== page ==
People who don’t vote: Furman University Case Study

I attend Furman University, a small, private liberal arts university in Greenville, South Carolina. Although the Politics and International Affairs department is quite large and includes an incredible faculty, politically involved students make up only a fraction of Furman’s campus.

You don’t have to take my word for it, there’s data.

The following graphic depicts Furman student’s voting statistics collected by the National Study of Learning, Voting, and Engagement. The results show the percentage of Furman students who were eligible to vote and who actually voted int he 2012 and 2014 elections.

Screen Shot 2017-02-02 at 9.40.26 AM.png
Furman student voting rate data from the National Study of Learning, Voting, and Engagement shows that a very low percentage of students vote.

So what?

First of all, consider the first percentage: 24% of eligible voters on my campus voted in the presidential election. That means that three quarters of the campus– people with interests, needs, and opinions– were silent. Think about what that would mean for the entire country? In 2012, President Obama won against his Republican challenger, Mitt Romney, and 57.5% of those eligible in the country voted, according to the Bipartisan Policy Center. If entire eligible population voted like Furman students, we could have very well had a different president for the past four years.

Second, the 2014 Furman voting results aren’t even in the double digits. Granted, midterm
elections are not as popularized as the presidential elections, but we might expect a campus full of academically rigorous students reach a percentage higher than 8%. I get it, voting for local politicians isn’t as culturally sexy as tweeting at Kim Kardashian. The thing is, Kim K. cannot directly affect your life. Your local government officials can by advocating on your behalf before Congress, expediting governmental processes when you need help quickly, or even allocating you government money you deserve.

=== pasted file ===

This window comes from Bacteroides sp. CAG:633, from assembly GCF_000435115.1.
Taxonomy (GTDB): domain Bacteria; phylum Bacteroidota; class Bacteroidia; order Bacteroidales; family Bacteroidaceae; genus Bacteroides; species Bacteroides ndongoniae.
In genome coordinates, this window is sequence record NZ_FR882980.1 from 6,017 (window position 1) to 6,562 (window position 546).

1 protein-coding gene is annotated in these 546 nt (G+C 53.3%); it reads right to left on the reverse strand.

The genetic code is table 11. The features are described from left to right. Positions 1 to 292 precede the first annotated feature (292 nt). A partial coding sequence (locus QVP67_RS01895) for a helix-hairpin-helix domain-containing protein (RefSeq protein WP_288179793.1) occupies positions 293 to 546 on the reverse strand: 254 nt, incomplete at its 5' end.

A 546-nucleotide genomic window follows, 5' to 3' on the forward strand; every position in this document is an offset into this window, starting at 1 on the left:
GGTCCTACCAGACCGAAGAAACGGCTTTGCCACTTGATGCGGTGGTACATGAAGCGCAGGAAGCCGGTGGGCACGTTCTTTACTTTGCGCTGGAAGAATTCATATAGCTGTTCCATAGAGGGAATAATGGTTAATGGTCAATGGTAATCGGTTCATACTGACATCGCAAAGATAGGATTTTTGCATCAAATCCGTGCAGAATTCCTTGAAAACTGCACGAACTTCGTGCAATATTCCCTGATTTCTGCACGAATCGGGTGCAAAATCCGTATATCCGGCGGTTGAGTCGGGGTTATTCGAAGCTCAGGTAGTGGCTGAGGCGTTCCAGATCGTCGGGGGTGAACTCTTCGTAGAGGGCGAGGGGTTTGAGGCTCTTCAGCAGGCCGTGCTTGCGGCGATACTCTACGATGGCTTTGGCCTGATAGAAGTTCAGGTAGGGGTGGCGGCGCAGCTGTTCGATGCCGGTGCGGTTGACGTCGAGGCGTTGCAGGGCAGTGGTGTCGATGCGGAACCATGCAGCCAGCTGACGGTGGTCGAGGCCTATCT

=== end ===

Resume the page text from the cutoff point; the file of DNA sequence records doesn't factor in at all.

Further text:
In an earlier post, I included a slideshow of the public officials relevant to Greenville and South Carolina voters.

Congressman Trey Gowdy at a press conference to discuss House Benghazi Committee.

Yesterday I asked one of my peers about Trey Gowdy, a Republican member U.S. House of Representatives from South Carolina’s fourth district.  She had no idea who I was talking about. Why is that bad? I’ll give you three reasons.

  1. Greenville is in the fourth district, so Trey Gowdy is our congressman.
  2. He was a chairman of the House Benghazi Committee (said to have uncovered the Hilary Clinton email scandal).
  3. He came to Furman last semester.
Congressman Trey Gowdy at Furman University, 2016

Why should you listen to me?

Because I’ve been there. I’ve been bored or annoyed with politics. But I’ve also been there. I worked in a congressional office for the 7th district of South Carolina. I have worked with congresspersons, their staffers, and their constituents. I have witnesses local government helping hard family or medical situations. I can tell you that it is possible for the government to be a positive influence in your life. All you have to do is get involved.

Sources and Image Credit

Bipartisan Policy Center


Header Image: Sources from Steve Limentani, Slate, Mix 108, National Study of Learning, Voting, and Engagement

National Study of Learning, Voting, and Engagement

Image: Furman Voting Data used from independent study from NSLVE

Image: Gowdy Press Conference used from Crooks and Liars

Image: Gowdy at Furman used from Furman News

The Select Committee on Benghazi





2 thoughts on “People who don’t vote: Furman University Case Study

  1. Pingback: Why aren’t Millennials Voting? – PolitiCollege

  2. Pingback: Why Are Millennials Not Voting? – PolitiCollege

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